This post was written by Sarah McAfee, a former member of our team.
In sixth grade, my mother hired me as a graphic designer. At the time, there was one and only one thing about my graphic design services that she found appealing—I was extremely affordable. I produced all the marketing materials for her new business, and was happy to be paid with Subway sandwiches. Fortunately, my skills improved at the same rate her business grew, and twenty years later I’m still the graphic designer for her now-thriving business. I did re-negotiate my contract though.
When working on her projects or any graphic design projects, I spend most of my time fussing with the details—nudging this line a little one way, stretching this photo a touch that way, and cycling through hundreds of font styles looking for the perfect one. My computer screen is filled with larger-than-life pixels, tweaking, adjusting, and generally focusing on one small piece of the whole image. Then I zoom back out to make sure I’m still on track. That’s how you get the final product to look just right.
In our work at CCMU, we are committed to bringing the same kind of focus to our work—connecting the individual health and health care experiences of Coloradans, to the collective experiences of our communities—both urban and rural, to the big picture of Colorado’s statewide health care system. We see how local stories can inform high-level policy conversations, and how changes at the Capitol can directly affect Coloradans living at the state’s borders. Our staff spends countless hours traveling the state for an up-close look at how the health care system is working in our smallest towns, and we spend many additional hours helping our leaders and policymakers understand the issues and think about what’s right for Colorado as a whole.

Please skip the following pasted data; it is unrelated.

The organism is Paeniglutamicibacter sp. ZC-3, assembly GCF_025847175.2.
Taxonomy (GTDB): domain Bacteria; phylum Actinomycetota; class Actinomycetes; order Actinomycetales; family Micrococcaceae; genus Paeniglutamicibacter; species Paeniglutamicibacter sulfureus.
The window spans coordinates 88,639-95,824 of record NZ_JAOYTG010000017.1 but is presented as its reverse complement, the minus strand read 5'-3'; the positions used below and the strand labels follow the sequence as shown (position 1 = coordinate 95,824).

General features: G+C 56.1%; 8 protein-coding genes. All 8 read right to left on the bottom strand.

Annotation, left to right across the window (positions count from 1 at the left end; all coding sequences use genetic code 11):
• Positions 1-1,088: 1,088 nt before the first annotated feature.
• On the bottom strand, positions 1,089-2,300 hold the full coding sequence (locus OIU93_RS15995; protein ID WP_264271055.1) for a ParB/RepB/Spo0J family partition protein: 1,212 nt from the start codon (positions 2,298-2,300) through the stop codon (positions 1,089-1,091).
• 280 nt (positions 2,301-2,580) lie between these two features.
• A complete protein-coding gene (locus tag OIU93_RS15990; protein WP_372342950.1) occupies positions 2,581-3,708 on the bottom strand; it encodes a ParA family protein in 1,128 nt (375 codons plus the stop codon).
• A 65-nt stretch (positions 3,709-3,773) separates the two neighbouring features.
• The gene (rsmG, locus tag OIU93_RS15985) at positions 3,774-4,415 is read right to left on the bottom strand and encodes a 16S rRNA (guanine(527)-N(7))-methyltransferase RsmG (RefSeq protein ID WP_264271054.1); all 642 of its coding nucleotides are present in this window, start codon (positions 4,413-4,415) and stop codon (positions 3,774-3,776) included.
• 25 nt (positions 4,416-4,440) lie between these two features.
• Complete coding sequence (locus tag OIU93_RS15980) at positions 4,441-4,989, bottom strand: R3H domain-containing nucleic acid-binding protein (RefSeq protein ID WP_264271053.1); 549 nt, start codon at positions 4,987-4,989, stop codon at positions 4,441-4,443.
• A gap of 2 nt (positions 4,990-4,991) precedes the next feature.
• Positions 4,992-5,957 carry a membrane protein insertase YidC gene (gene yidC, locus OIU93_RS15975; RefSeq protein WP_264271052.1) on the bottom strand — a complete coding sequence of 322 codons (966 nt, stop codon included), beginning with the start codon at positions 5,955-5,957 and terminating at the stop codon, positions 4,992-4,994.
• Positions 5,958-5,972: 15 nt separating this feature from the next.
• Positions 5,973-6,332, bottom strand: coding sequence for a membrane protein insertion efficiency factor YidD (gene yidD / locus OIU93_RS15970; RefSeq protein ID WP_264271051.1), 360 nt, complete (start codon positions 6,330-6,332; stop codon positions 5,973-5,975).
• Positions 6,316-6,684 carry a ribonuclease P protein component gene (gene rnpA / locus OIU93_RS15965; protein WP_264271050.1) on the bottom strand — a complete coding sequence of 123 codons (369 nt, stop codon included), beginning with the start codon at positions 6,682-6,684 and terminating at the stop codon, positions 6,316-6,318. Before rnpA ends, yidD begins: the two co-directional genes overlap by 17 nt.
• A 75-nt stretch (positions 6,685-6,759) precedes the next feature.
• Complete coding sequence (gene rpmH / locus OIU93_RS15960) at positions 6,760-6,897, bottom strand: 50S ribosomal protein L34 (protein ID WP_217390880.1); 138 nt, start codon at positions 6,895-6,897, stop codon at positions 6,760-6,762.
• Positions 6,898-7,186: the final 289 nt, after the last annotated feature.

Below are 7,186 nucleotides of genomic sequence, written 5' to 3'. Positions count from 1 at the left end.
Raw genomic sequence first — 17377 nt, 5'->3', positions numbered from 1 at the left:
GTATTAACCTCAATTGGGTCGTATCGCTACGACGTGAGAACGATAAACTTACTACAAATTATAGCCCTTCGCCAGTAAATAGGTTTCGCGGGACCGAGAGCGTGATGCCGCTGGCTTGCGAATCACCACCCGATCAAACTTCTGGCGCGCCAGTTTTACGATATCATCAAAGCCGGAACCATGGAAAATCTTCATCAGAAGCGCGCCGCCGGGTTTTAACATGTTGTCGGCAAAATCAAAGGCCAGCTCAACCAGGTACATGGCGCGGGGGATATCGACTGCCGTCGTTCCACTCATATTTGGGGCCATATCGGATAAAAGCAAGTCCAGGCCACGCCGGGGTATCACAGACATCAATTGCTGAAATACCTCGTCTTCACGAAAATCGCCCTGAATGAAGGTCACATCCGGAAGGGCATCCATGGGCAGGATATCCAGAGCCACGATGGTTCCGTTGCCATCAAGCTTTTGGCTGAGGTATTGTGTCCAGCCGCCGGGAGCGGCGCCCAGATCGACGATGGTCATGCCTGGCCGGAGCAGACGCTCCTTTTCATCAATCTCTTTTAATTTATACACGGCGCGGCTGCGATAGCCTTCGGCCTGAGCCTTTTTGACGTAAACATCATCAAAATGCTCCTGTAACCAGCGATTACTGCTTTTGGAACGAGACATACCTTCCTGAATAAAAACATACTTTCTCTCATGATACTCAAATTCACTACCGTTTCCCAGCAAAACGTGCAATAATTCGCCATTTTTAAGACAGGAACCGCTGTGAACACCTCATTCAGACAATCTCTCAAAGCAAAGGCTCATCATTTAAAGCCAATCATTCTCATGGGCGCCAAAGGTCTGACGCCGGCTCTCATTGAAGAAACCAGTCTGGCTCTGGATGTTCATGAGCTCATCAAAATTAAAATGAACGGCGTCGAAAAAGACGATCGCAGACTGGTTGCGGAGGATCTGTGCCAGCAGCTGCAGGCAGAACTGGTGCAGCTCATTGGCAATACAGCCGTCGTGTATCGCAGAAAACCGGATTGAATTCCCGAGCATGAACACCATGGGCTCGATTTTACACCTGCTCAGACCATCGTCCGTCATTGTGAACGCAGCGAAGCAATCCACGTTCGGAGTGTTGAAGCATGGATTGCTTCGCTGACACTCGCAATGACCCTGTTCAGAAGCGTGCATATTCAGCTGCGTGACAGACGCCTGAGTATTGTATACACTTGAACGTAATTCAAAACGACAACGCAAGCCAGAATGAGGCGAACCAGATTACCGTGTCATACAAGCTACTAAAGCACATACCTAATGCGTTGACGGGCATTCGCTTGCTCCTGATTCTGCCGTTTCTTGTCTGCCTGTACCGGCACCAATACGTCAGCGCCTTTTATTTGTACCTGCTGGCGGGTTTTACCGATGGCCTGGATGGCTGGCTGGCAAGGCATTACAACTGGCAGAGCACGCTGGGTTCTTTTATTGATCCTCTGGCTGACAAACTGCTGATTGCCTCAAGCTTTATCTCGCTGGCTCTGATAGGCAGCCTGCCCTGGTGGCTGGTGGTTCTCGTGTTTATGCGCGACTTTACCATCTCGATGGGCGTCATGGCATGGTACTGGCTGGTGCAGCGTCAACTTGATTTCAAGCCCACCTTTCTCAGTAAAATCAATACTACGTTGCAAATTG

Last week we launched Health is Local, which continues in the same tradition, sharing stories from individuals and communities about their health reform experiences to collectively illustrate the statewide impact. We know every community is different—its opinions, its resources, its social structure—and that influences how local, state, and national reforms will affect its residents and their health care system. Capturing those different experiences helps us to see the bigger picture more accurately, and gives us direction as we measure progress and make course corrections in health reform implementation.
Over the next year, we’ll be following four communities, chosen as a sample of the diversity of urban, western slope, mountain resort, and eastern plans areas of the state: the city of Colorado Springs, and the counties of Montrose, Summit, and Yuma. We’ll be sharing interviews with health care leaders and everyday residents, photos of the beautiful landscapes and friendly people, data, news stories, videos, and more.
We hope this work is interesting, useful, and an accurate reflection of the story of health reform in Colorado. We also hope it inspires you to take a zoomed-in look around your own community for the local effects of reform and how they relate to and inform the big picture. Lastly, we hope you’ll follow along as the story unfolds, at HealthIsLocal.org!